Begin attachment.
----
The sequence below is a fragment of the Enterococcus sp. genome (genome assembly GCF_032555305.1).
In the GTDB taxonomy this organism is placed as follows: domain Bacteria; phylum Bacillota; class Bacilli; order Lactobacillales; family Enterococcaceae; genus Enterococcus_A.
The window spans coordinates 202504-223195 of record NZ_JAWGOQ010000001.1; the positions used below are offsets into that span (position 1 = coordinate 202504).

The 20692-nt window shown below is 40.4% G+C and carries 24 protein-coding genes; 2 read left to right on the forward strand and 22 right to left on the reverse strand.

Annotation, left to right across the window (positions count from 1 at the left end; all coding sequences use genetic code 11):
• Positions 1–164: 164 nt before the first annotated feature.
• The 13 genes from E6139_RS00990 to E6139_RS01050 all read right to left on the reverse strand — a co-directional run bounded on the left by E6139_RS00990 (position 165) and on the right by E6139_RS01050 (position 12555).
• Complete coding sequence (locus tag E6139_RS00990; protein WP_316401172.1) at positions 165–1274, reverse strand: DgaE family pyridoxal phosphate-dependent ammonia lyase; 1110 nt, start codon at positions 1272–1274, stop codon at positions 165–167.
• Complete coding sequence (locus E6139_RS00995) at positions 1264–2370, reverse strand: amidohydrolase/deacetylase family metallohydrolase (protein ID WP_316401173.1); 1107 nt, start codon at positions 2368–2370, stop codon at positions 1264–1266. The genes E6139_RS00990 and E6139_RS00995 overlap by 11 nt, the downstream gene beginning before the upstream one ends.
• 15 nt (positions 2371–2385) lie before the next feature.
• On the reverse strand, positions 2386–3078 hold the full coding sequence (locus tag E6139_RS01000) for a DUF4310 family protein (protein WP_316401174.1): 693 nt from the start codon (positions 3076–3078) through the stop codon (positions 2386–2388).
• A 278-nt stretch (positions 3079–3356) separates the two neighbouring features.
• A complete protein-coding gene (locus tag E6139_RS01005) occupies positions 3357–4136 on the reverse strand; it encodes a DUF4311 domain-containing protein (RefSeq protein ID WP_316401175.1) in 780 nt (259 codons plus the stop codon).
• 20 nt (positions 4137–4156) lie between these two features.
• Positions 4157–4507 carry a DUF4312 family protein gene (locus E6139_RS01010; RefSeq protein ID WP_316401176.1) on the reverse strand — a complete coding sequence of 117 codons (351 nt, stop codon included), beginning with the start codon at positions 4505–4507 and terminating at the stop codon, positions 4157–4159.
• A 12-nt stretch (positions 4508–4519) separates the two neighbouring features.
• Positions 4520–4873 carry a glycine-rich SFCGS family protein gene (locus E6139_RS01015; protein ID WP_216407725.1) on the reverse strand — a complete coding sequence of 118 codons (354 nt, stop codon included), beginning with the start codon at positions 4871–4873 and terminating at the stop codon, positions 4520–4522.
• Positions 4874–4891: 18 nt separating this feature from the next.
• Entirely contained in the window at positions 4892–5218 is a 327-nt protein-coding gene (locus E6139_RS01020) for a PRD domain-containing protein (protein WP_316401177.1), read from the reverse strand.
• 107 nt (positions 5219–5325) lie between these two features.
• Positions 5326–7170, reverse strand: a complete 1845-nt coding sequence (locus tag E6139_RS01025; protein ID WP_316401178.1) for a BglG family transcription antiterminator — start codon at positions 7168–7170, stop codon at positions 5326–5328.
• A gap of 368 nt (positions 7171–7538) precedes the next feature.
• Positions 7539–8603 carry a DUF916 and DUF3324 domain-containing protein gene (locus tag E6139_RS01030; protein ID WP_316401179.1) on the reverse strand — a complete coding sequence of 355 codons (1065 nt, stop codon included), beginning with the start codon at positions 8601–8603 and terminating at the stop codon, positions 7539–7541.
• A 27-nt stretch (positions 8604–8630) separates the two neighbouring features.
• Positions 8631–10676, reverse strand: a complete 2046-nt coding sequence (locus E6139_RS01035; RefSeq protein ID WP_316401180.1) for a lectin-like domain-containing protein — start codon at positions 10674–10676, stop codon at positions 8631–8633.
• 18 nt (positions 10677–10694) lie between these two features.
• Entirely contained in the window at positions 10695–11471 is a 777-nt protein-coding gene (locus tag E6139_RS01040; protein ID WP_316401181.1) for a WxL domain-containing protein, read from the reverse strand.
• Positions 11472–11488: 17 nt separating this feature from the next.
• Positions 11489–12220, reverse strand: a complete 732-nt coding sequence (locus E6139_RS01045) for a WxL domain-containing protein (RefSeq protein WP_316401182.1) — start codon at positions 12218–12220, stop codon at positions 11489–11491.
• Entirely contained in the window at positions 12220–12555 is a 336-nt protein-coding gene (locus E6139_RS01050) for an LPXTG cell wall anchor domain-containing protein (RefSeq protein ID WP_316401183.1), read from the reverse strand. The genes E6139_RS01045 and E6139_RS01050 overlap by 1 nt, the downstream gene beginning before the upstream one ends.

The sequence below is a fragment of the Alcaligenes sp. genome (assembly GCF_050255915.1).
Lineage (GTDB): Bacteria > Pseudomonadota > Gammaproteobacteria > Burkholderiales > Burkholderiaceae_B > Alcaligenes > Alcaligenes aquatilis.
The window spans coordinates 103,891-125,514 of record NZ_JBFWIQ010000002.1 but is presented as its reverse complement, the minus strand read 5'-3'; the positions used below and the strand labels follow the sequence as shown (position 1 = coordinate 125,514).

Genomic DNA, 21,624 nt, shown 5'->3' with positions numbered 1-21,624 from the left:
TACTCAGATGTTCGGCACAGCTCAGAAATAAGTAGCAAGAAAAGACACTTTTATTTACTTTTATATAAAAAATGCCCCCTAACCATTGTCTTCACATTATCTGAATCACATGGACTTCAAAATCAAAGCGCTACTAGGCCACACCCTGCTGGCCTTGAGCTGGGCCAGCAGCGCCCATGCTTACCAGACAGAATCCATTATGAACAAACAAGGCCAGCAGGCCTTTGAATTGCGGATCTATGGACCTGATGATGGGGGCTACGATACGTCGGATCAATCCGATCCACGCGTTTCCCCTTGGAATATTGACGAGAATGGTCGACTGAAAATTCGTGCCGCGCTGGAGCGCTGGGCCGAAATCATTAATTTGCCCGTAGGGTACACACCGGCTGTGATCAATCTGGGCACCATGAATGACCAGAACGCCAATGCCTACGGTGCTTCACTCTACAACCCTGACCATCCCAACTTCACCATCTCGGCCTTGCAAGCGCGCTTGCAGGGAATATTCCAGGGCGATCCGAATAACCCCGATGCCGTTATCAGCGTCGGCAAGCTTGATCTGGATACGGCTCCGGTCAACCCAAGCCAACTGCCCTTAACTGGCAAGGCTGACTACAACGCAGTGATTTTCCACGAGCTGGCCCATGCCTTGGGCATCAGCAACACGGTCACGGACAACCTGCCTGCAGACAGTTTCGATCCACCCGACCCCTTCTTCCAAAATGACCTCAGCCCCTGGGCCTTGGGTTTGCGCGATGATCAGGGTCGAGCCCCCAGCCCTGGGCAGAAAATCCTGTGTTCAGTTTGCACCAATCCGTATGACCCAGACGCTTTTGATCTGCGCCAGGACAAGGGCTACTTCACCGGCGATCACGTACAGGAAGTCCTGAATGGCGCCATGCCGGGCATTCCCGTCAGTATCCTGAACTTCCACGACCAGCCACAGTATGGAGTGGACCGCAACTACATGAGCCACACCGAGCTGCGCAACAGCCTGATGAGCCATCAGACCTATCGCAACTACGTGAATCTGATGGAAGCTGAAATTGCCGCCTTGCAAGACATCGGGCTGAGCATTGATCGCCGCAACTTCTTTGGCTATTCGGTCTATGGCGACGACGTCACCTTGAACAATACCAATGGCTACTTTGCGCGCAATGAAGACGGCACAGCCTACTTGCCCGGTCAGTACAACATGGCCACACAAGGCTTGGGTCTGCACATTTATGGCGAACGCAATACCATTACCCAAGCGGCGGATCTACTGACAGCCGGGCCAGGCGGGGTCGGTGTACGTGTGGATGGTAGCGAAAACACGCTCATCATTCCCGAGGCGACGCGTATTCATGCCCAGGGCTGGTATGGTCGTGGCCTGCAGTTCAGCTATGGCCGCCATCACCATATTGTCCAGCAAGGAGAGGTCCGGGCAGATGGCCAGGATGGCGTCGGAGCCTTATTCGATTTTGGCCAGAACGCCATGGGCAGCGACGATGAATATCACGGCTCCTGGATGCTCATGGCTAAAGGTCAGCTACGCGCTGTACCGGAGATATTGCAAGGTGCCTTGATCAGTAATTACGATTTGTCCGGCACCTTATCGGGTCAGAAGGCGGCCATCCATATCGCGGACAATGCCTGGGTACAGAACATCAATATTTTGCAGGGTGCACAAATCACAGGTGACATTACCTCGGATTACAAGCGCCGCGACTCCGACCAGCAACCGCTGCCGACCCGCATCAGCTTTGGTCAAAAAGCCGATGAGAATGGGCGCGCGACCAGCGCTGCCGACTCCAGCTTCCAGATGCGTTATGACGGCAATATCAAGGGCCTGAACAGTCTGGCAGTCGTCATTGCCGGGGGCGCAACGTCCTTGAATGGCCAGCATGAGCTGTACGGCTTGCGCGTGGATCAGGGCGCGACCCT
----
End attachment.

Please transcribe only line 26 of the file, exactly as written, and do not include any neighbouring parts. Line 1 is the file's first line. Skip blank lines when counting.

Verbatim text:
• 18 nt (positions 10677–10694) lie between these two features.